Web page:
When hate speech is OK
8/14/2000 12:00:00 AM - David Limbaugh
Can anyone fairly deny that when it comes to name calling, insults and innuendo, conservatives are fair game? They are called racists and anti-Semites, and are said to be worthy of death, but no one seems to consider such words hate speech or even inappropriate.
Last Friday on CBS's "The Late Show with Craig Kilborn," a violent graphic flashed briefly on the screen. The words "Snipers Wanted" was superimposed over footage of George W. Bush accepting the Republican nomination at his party's convention in Philadelphia.
In response to complaints, CBS admitted that the display was "an inappropriate and regrettable graphic" and that CBS and its program producer Worldwide Pants, Inc. "deeply regret this incident" and would investigate it. Bush, in his usually gracious way, accepted the apology, and said he looks forward to seeing the results of CBS's investigation.
To me, this is not a laughing matter. You can bet that no one would have been laughing had Al Gore been the "target" of the "clip." Heads ought to roll at CBS.
Is this not reminiscent of militantly liberal film star (excuse the redundancy) Alec Baldwin's call to violence against Henry Hyde and his family on "Late Night With Conan O'Brien"? "I'm thinking to myself if we were in other countries, we would all, right now, all of us together ... would go down to Washington and we would stone Henry Hyde to death! We would stone him to death! Wait! ... Shut up! No shut up! I'm not finished. We would stone Henry Hyde to death, and we would go to their homes and we'd kill their wives and their children. We would kill their families." You cannot credibly contend that with that language Baldwin was kidding. Did anyone in the media or anyone else on the left condemn Baldwin for hate speech? By the way, the enlightened, love-filled audience was cheering.
An arguably more subtle statement was made by CBS's Dan Rather in his recent commentary about Al Gore's selection of Sen. Joseph Lieberman as his running mate. "The prevailing logic in the Democratic camp has been, anyone who won't vote for a Gore-Lieberman ticket because Lieberman is Jewish wouldn't have voted for it in the first place." I don't know if Rather was speaking for himself there or other proud owners of "the prevailing logic," but his statement bears scrutiny. Please read it again, carefully.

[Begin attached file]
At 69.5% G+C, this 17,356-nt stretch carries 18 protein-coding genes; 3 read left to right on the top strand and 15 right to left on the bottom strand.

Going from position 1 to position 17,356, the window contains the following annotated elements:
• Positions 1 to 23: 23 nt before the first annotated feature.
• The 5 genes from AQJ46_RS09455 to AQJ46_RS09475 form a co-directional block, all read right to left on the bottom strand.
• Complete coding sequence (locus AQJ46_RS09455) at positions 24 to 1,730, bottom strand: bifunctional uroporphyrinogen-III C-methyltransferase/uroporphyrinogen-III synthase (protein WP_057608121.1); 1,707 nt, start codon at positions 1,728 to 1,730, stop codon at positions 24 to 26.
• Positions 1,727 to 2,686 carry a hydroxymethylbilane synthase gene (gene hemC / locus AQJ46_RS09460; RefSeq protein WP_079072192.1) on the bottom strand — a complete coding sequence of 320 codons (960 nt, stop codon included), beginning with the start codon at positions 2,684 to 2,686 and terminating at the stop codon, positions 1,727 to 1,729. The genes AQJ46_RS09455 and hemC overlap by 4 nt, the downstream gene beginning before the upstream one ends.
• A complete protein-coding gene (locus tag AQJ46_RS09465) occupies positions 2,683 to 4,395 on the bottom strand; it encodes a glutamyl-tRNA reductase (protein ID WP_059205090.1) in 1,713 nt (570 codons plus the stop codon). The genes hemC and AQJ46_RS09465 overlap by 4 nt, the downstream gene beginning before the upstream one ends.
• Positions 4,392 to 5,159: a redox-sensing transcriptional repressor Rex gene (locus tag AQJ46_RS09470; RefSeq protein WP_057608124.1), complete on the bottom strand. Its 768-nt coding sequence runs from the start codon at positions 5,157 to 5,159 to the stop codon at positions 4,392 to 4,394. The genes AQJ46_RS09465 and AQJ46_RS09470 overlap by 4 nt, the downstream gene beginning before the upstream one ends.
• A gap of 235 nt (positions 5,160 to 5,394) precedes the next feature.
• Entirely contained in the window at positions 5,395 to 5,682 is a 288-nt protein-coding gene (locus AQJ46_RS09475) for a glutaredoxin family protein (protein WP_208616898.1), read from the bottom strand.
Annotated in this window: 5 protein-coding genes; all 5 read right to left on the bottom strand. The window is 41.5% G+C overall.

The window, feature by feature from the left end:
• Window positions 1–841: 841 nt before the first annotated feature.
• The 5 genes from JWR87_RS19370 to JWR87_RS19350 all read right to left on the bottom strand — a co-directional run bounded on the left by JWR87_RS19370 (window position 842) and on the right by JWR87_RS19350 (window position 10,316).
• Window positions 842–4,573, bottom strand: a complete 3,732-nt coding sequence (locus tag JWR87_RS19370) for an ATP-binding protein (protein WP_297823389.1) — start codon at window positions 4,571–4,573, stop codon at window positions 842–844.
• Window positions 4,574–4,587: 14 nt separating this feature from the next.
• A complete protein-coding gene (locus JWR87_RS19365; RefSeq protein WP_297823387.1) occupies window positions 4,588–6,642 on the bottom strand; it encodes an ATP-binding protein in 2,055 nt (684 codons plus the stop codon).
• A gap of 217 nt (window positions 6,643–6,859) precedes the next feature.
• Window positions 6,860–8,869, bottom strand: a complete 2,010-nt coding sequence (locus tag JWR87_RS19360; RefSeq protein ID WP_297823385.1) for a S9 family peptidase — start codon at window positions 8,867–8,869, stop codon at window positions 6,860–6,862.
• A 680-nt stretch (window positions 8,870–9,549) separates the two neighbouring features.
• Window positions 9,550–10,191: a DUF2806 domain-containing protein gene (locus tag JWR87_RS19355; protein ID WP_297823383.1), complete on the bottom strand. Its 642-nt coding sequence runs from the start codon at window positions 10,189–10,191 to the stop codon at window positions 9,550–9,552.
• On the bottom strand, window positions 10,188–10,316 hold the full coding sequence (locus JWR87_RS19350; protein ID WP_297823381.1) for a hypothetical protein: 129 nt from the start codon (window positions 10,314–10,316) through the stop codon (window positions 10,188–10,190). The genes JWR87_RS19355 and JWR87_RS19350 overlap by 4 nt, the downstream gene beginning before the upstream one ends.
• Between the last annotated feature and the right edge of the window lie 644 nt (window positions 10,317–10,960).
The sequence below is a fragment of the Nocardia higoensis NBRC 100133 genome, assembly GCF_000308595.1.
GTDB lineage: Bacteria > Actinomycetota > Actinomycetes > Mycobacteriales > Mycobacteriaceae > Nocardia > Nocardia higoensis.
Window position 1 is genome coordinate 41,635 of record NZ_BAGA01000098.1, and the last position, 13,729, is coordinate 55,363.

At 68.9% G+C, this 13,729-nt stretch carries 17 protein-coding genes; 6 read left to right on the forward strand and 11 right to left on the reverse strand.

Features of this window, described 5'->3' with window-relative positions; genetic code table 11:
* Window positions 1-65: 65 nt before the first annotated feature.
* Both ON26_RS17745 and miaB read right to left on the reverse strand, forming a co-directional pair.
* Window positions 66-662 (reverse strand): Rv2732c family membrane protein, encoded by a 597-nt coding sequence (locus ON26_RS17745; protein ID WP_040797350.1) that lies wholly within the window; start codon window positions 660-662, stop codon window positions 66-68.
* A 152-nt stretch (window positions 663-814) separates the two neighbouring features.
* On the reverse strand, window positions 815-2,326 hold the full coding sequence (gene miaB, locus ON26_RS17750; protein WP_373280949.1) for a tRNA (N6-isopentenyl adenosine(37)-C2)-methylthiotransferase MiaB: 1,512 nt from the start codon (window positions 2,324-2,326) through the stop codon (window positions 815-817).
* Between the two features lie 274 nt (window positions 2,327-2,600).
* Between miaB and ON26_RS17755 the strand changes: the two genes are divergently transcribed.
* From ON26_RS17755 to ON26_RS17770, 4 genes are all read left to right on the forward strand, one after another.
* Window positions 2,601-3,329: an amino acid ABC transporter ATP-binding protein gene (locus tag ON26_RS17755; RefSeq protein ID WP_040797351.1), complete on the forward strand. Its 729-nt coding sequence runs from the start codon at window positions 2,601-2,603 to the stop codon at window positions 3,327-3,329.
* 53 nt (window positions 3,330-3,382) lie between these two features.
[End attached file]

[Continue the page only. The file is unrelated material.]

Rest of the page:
I ask you: How does it logically follow that those who won't vote for Gore-Lieberman because Lieberman is Jewish wouldn't have voted for them in the first place? Let's break it down. Anyone who won't vote for Gore-Lieberman because Lieberman is Jewish is (obviously) anti-Semitic. They (the anti-Semites) wouldn't have voted for Gore-Lieberman in the first place. The only people who wouldn't have voted for them in the first place are Republicans. Therefore, Republicans are anti-Semitic. I see no other plausible explanation.
Am I reading too much into this, or is Dan Rather or those he cites in the Democratic Party accusing conservative Republicans of being anti-Semitic?
On "The Early Show" Tuesday, Bryant Gumbel, referring to Lieberman's Judaism, asked his guest, former New York Gov. Mario Cuomo, "Do you fully expect Republicans, however quietly, however strategically, to try to make it an issue?"
Anti-Semitism isn't the only charge, as we all know. Democratic National Committee General Chairman Ed Rendell, referring to the Republican convention, said, "No four-day convention can overcome decades of Republican neglect of African-Americans."
This isn't just a "sticks and stones may break my bones" thing. False charges of bigotry and racism are very damaging. So are calls to violence, even if made by those self-exalting leftist brats in Hollywood who seem to escape all scrutiny because of their allegiance to the politically correct ideology.
When you think about it, aren't these false charges of racism almost as odious as racism itself? Isn't the chief complaint about so-called hate speech that it incites people to violence? Well, doesn't it appear that these false charges are doing the same thing, i.e., inciting people to violence? Or is it OK if the objects of their calls to violence are conservatives?
I truly wish that someone on the left would either explain why it is acceptable to label conservatives as bigots or publicly denounce those of their brethren who engage in this despicable practice.